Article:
The Single-Family Zoning Analysis aims to identify issues within zoning regulations that can make constructing desired infill housing difficult or cost-ineffective.

Single-Family Zoning Analysis, Phase One

cover of the Single-Family Zoning AnalysisPhase One of the Single-Family Zoning Analysis was completed in December 2021.


The Single-Family Zoning Analysis was a project of the Northeast Ohio First Suburbs Consortium in partnership with the Cuyahoga County Land Bank and facilitated by the Cuyahoga County Planning Commission. This analysis was the first phase of a larger initiative to address single-family infill development in the First Suburbs. This phase aimed to identify potential zoning challenges to single-family infill development within the First Suburbs.

For this project, infill housing is defined as new housing constructed on existing lots within largely developed communities. Infill lots tend to be those where a previous home was demolished, and the lot is vacant. As housing markets continue to improve and buyers seek homes in walkable communities with quick access to services and amenities, providing easy-to-use regulatory structures that produce desired infill housing is key to attracting new single-family infill development.

Zoning and Infill Housing

Zoning codes were typically written in different eras, when abundant undeveloped land could be subdivided into new lots easily and zoning was intended to disperse population. Zoning regulations can often stand in the way of single-family infill construction, as this type of construction occurs in existing neighborhoods on individual lots that can often be smaller and tighter than what zoning requires. Below is an example of this mismatch.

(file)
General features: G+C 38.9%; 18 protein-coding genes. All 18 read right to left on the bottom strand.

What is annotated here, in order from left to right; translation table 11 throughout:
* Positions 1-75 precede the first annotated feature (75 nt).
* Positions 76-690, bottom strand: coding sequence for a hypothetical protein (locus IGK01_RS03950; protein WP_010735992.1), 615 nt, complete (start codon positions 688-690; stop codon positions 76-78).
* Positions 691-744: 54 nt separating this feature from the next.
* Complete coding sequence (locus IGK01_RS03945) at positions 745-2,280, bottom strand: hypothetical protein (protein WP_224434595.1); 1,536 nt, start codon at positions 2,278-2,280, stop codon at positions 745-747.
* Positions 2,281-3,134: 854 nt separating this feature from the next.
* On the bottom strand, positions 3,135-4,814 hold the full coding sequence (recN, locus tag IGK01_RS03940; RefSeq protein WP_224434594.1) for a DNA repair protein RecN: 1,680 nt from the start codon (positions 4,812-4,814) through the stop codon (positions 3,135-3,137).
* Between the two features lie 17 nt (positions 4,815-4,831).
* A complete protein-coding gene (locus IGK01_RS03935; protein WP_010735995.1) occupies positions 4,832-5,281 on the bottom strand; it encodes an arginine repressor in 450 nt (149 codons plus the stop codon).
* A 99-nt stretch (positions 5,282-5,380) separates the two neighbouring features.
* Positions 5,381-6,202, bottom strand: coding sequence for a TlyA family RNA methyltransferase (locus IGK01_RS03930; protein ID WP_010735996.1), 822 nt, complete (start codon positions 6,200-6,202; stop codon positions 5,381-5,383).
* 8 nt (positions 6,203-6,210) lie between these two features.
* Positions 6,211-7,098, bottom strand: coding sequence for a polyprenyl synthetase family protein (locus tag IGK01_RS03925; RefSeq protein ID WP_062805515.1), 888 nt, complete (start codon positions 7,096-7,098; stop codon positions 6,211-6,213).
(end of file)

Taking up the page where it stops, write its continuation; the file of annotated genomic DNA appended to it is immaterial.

existing lot diagram
Existing Lots: Lots have existing lots, widths, and depths that may have been set prior to zoning.

existing structure diagram
Existing Structures: Structures can include existing homes, garages, and accessory buildings.

zoning requirement diagram
Lots Required by Zoning: The width, depth, and size of lots required by zoning may be larger than current lots.

buildable area diagram
Buildable Area: After subtracting minimum setbacks and maximum heights, the remaining area is where structures can be built.

diagram of conflicts between existing buildings and zoning requirements
Conflicts: Often existing homes and lots are in conflict with zoning, meaning new homes can be difficult to build.

First Suburbs are often built-out communities with few large tracts of vacant land, thus infill construction on these lots becomes important to meet housing demand. In order to build on these lots, a builder either must request a variance or may be forced to combine multiple lots together. This often discourages development, and vacant lots are left unbuilt.

Project Goal

Infill housing can bring new investments and opportunities to communities while diversifying the local housing stock. However, many communities in the First Suburbs do not have zoning codes that are set up to achieve desired development results. The goal of this project was to take an in-depth look at First Suburb Communities' zoning codes to identify where certain regulations could potentially be a barrier to infill and to help communities compare their regulations to other similar communities.